With all the amazing leopard sightings we were once again spoiled rotten, but with all the excitement there was also a very sad day. Xivambalana, the sub-adult male leopard and son of Kurula from her previous litter, killed Ntima’s little cub. We are unsure of how many cubs Ntima actually had, but my heart goes out to this old lady as she once again lost all her cubs. It just shows you how tough nature can sometimes be. Males would often kill a female’s cubs if they did not sire them, in order for the female to come into oestrus quicker. Salayexe and her little female cub are doing great. The little cub is getting really bold as she attempts to stalk everything that moves, even playing a very dangerous game with hyenas. Normally when a hyena approaches a leopard cub, the cub will run for the nearest tree. Well not this little one! She would first hiss and snarl and have a stand-off with the hyena and only when the hyena charges closer, would she jump up and get into the safety of a tree. The moment it loses interest, she would get out and start stalking it again. Salayexe usually leaves her behind when she goes hunting, because the little one is sure to spoil the whole hunt as excitement would make her chase after the prey too early. Poor Salayexe lost four kills to hyenas this month. This happened either because the little one dropped them out of the tree, or because it was too big to hoist up in the first place. What we’ve found this month was that all the leopards killed more male impalas and that they are sometimes a little bit too big to hoist into a tree, making easy pickings for the hyenas. The reason why they killed more males this month is due to the rutting season. Big males will leave the safety of the bachelor herd to look for a harem and challenge the dominant male. This makes them an easy target. Shadow and her two cubs are looking fantastic and I’m so glad to see she still has both cubs. Moya and Kwatile were rarely seen this month, but when we did see them there was no disappointment. Moya is a stunning female leopard and I for one didn’t really think that she would make it in the big league, with the likes of Salayexe and Kwatile bordering her territory and always looking to expand their own territories. Despite lacking experience, this young cat is still a formidable force to be reckoned with. Against all odds she has made it this far. Growing more in confidence, she has settled well into her territory. Kurula is still off the radar and all that we can do is to be patient and wait for her to come and show us her new bundles of joy. Mvula, the big male from the east, is pushing west into Tingana’s territory. In this process he is also pushing all the young males out of his turf into Tingana’s turf. Xivambalana, Kurula’s son from her previous litter, is getting pushed more west, as well as Lamula. Lamula is actually going very far into Tingana’s area and he means business as he is scent marking all over Tingana’s scent. Lamula is bigger and stronger than last year and it looks like he is ready to take on Tingana. The stage is set and it is just a matter of time before these two warriors will battle it out. It looks like Tingana knows he is loosing territory bit by bit and that is why he is on the move a lot. Lamula, Xivambalana and Mvula are not the only problems Tingana faces. The young male from the west is also pushing more eastwards. Only time will tell how this situation will play out.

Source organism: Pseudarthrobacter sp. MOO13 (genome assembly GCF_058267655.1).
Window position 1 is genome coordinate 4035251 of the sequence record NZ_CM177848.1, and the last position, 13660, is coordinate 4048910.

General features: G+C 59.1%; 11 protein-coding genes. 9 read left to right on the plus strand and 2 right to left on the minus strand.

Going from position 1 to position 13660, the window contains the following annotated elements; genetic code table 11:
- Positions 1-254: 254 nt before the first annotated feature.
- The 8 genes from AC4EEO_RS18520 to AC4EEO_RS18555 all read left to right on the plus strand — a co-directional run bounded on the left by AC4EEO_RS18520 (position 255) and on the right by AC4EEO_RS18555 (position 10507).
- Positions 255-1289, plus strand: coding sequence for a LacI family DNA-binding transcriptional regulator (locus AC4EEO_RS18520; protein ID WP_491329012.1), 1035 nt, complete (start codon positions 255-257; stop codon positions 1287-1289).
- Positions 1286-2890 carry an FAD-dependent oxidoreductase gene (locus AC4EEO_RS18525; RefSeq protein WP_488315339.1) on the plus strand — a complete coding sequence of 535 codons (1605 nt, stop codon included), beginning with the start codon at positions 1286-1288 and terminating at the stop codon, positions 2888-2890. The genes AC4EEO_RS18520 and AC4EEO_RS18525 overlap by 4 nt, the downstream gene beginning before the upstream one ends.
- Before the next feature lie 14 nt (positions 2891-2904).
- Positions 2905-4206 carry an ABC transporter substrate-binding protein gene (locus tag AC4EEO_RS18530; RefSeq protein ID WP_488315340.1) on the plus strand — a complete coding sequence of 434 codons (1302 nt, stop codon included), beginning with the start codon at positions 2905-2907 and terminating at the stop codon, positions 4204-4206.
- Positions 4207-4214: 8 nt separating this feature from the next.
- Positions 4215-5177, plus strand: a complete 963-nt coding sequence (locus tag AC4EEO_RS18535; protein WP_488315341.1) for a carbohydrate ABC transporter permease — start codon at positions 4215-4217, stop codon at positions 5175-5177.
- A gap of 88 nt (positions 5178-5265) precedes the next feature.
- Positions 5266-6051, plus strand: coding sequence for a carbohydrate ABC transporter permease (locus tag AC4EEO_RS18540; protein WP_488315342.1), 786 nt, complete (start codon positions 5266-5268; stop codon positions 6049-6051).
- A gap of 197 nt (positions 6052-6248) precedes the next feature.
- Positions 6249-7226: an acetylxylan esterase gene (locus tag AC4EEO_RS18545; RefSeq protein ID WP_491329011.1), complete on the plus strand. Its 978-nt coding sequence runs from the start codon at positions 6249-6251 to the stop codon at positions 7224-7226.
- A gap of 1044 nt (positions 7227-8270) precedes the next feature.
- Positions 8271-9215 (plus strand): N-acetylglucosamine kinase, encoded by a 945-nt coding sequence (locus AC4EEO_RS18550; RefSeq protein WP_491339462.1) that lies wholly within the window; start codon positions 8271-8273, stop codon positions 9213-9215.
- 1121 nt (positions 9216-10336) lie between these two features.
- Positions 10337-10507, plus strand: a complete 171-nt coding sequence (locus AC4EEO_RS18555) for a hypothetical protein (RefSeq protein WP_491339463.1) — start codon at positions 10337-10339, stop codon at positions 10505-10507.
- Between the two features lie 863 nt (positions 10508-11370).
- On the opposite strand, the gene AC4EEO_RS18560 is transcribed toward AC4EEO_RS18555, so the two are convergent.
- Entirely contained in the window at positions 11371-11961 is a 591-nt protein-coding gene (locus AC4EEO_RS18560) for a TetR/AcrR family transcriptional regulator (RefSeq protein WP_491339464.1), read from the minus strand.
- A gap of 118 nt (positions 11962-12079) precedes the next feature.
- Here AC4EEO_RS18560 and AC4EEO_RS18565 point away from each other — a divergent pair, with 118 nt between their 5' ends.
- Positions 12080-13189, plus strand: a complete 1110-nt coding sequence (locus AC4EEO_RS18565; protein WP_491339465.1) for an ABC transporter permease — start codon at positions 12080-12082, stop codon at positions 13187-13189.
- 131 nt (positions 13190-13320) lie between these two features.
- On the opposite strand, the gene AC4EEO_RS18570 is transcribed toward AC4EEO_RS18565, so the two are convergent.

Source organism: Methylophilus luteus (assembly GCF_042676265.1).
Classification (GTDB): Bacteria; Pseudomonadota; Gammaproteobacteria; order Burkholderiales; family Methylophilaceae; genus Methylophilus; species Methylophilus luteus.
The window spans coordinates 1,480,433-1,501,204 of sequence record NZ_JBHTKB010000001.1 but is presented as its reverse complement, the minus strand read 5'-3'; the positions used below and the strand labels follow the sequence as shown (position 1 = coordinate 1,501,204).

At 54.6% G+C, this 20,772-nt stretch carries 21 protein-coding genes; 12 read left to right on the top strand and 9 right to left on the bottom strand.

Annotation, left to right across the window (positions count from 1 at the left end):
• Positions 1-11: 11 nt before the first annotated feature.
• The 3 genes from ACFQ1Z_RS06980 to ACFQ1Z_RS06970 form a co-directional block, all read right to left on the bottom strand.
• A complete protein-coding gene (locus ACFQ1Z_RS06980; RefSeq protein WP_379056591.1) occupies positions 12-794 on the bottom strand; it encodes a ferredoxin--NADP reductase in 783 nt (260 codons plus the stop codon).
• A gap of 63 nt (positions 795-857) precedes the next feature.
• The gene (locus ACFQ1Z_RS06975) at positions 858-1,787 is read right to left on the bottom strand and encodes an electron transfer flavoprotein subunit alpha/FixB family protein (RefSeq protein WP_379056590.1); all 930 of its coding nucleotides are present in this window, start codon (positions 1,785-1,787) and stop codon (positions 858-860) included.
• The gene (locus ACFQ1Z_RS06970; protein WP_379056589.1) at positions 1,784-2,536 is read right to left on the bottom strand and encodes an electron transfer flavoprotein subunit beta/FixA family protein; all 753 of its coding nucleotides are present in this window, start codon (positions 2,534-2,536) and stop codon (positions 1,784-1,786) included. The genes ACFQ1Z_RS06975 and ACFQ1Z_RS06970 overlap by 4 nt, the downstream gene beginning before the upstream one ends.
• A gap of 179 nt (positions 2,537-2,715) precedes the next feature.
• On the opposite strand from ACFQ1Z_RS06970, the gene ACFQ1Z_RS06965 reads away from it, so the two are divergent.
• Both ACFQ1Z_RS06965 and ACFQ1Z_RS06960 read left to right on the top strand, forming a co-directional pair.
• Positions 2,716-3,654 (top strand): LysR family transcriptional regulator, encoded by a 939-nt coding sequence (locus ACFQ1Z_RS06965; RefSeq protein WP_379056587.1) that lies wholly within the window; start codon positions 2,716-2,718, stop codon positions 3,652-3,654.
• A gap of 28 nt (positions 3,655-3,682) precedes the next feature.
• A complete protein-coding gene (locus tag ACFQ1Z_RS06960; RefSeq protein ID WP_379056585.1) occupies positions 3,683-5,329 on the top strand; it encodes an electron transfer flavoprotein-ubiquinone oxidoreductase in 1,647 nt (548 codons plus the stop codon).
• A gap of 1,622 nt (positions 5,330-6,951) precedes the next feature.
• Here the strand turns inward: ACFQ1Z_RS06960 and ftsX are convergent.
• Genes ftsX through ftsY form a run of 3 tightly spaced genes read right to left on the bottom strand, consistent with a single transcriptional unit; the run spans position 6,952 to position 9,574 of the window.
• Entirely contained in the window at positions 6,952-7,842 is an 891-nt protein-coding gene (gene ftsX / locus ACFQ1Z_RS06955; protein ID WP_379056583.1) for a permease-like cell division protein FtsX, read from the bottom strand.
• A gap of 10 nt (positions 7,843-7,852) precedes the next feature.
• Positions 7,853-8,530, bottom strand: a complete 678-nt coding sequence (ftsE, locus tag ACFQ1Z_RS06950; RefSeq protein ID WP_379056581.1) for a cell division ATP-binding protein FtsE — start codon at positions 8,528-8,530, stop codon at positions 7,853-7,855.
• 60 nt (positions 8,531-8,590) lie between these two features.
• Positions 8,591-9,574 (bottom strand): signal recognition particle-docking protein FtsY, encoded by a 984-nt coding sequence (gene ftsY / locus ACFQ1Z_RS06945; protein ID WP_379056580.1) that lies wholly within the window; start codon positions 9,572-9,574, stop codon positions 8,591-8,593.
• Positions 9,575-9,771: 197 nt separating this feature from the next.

We were very fortunate to see the Styx, Tsalalas and all four Majingi male lions this month! Let’s start off with the Styx pride. Tragedy struck this pride again as they walked into the Tsalala pride one evening and a huge fight broke out. They lost one of the small cubs in the fight and another one was badly injured. The rest of the pride members got a few cuts and bruises and were a bit shaken after the ordeal, but nothing too serious. The little one that is injured is still moving with the pride, but it looks like he might be in some pain. We keep our fingers crossed that this little one makes it and the pride doesn’t lose another cub. Territorial disputes like this one is common and it’s not just the males that will fight with each other. Females will also defend their territories and their cubs against rival prides. The Tsalala pride on the other hand is looking great and is in magnificent condition. I think out of all the lion prides in the Sabi Sand Wildtuin, the Tsalala pride is most probably the smallest, with three big females and one sub-adult. Despite being the smallest pride, these three females are quite the force to be reckoned with! BB is still looking good and going strong. She’s definitely got a few years left in the tank and that’s really a good thing for the pride. All four of the Majingi male lions came into our area and stayed here for a while, before moving on again. To our surprise the black maned Majingi male later linked up with the Tsalala females and they came back into our area. They stayed for a few days, with full bellies before moving on again. One morning early we heard two males calling close to the lodge and we knew that they couldn’t be too far. On drive we came across two of the four Majingi males tucking into a buffalo kill. Nothing went to waste as they stayed at the kill until there was almost nothing left – just a few scraps for the vultures and some bones for the hyenas.